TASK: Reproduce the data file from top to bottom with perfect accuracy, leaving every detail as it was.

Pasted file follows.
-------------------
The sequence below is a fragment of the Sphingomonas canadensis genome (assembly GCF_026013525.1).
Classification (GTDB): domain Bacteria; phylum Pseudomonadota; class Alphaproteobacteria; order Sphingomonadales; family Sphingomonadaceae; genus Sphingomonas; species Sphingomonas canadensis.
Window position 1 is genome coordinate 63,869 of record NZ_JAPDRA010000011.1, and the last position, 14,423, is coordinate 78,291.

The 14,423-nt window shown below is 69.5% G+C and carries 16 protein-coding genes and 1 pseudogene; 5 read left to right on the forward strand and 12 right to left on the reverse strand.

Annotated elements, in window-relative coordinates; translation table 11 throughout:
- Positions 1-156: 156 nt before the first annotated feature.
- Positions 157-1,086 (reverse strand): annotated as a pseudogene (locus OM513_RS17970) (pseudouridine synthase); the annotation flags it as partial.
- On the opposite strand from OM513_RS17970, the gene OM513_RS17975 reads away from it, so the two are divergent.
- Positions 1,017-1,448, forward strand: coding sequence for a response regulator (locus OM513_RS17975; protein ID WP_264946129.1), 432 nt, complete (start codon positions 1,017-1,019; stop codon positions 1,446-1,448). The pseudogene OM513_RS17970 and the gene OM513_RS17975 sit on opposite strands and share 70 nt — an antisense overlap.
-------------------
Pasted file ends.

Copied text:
The sequence below is a fragment of the Sphingomonas canadensis genome (assembly GCF_026013525.1).
Classification (GTDB): domain Bacteria; phylum Pseudomonadota; class Alphaproteobacteria; order Sphingomonadales; family Sphingomonadaceae; genus Sphingomonas; species Sphingomonas canadensis.
Window position 1 is genome coordinate 63,869 of record NZ_JAPDRA010000011.1, and the last position, 14,423, is coordinate 78,291.

The 14,423-nt window shown below is 69.5% G+C and carries 16 protein-coding genes and 1 pseudogene; 5 read left to right on the forward strand and 12 right to left on the reverse strand.

Annotated elements, in window-relative coordinates; translation table 11 throughout:
- Positions 1-156: 156 nt before the first annotated feature.
- Positions 157-1,086 (reverse strand): annotated as a pseudogene (locus OM513_RS17970) (pseudouridine synthase); the annotation flags it as partial.
- On the opposite strand from OM513_RS17970, the gene OM513_RS17975 reads away from it, so the two are divergent.
- Positions 1,017-1,448, forward strand: coding sequence for a response regulator (locus OM513_RS17975; protein ID WP_264946129.1), 432 nt, complete (start codon positions 1,017-1,019; stop codon positions 1,446-1,448). The pseudogene OM513_RS17970 and the gene OM513_RS17975 sit on opposite strands and share 70 nt — an antisense overlap.